Ensuring sustainable development of forest lands

Reducing unsustainable development of forest lands
The challenge facing many developing countries is to devise sustainable forest management in face of crushing debt payments, growing population, an increasing technological gap, and dwindling employment opportunities. Poor countries often resort to unsustainable practices to ensure some income, such as inadequately controlled logging involving large international companies harvesting timber, unplanned development, and wildfires. These result in an annual loss of nearly 16 million hectares of forest, increasing poverty in the longer term and the developing global ecological crisis.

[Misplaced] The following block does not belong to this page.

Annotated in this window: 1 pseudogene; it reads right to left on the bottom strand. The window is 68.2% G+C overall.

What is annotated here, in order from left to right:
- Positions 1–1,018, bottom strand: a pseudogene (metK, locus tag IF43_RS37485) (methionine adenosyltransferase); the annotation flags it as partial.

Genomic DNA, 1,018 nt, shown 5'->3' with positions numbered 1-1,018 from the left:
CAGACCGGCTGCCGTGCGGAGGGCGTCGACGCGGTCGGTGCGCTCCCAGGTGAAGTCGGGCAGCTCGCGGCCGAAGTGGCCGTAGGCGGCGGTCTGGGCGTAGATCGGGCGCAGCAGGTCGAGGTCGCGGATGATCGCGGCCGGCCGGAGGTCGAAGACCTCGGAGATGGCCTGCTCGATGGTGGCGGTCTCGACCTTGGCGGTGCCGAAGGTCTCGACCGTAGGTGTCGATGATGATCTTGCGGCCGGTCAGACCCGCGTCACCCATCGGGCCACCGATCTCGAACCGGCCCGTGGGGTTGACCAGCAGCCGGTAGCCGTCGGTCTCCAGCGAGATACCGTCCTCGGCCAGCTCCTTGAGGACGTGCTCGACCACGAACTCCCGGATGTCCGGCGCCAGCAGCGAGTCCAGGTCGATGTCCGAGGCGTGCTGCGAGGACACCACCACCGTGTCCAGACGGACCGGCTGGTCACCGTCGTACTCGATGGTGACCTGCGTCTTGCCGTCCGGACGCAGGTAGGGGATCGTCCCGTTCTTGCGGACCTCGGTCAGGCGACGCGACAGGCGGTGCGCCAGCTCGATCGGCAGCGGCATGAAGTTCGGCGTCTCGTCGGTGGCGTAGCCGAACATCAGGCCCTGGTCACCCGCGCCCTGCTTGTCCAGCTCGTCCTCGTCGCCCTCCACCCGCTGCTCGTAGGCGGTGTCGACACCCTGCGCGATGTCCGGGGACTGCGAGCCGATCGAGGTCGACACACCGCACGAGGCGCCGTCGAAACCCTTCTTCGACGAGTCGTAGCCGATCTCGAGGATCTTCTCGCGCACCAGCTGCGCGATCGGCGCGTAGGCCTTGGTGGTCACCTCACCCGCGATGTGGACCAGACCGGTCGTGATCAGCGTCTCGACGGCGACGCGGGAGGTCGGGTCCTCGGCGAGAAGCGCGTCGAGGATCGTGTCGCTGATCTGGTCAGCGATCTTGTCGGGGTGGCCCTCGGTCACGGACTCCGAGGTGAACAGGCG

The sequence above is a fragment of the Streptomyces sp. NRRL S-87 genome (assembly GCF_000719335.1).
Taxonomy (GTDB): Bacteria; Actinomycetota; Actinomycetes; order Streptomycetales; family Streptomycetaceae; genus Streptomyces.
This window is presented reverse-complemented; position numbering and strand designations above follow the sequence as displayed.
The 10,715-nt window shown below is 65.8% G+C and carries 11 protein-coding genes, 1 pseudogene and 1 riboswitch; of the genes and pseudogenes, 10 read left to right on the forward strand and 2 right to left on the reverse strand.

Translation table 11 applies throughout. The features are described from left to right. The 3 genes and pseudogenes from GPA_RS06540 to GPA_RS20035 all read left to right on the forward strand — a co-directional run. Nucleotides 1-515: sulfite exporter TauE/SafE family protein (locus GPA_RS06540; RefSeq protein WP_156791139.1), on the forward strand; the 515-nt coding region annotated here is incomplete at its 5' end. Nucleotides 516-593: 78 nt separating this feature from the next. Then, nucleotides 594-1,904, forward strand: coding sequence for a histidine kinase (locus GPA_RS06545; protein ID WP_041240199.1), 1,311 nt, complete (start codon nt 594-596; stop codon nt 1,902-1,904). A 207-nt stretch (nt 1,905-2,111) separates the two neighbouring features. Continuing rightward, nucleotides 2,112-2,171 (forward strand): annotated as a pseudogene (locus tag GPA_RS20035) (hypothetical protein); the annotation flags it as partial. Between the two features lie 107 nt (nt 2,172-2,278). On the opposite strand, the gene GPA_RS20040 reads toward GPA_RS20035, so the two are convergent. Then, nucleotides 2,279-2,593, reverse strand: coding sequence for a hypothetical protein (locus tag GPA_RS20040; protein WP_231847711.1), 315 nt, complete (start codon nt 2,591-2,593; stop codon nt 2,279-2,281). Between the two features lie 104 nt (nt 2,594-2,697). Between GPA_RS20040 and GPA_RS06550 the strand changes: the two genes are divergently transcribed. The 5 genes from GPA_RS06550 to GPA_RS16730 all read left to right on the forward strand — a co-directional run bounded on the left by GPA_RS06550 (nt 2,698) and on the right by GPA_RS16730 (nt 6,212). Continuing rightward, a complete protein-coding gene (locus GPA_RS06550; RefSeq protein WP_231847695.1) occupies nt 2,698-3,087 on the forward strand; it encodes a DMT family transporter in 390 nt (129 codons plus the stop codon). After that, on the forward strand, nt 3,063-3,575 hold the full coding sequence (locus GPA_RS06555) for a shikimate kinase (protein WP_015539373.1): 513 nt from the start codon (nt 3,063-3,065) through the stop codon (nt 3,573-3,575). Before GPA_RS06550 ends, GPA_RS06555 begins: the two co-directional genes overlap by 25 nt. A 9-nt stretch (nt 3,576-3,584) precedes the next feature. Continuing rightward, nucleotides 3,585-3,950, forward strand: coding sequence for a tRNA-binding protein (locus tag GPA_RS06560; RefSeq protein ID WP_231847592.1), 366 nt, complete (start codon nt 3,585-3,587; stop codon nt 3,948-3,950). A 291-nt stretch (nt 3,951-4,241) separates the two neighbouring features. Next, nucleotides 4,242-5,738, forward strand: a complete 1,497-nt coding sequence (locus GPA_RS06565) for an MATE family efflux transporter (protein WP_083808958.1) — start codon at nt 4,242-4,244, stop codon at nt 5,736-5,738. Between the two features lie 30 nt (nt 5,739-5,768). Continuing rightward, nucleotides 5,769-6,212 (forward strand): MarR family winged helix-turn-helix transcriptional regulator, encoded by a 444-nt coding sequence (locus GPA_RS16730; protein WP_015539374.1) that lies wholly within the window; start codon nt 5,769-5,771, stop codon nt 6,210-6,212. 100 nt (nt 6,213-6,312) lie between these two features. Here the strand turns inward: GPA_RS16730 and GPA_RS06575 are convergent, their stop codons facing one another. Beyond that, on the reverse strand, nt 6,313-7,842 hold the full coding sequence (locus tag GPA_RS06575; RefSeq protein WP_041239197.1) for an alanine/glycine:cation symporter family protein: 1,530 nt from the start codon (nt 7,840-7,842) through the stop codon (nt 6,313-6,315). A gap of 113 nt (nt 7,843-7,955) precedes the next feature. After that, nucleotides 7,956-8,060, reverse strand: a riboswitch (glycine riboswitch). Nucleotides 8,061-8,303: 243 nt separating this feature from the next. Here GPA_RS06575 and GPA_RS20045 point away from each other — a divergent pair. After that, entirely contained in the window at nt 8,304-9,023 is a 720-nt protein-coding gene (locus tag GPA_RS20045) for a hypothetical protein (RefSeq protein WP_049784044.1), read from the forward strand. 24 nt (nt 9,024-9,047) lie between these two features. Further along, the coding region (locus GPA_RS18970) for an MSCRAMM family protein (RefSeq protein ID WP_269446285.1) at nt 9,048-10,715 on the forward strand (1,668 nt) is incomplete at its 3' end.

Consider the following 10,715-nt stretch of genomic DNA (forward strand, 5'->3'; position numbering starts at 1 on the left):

Programmes promoting the sustainable use of forest lands require to be built upon integrated development factors: (a) sustainable use and management of forestry and other natural resources; (b) restoration and conservation of soil fertility, through the promotion of agroforestry and sylvi-agropastoral farming systems; (c) training programs on protection and conservation of the environment; (d) promotion of participatory approaches with beneficiaries using their own know-how; and (e) training for improvement of the living conditions of certain groups (e.g. women and youth) through income-generating activities.

Maintaining the unique and rich array of diverse plant and animal communities in Canada's forests requires maintaining the health and diversity of the whole forest landscape, as well as designating specific areas to be protected because of their unique ecological value.

Land type/use
Sustainable development
Type Classification:
E: Emanations of other strategies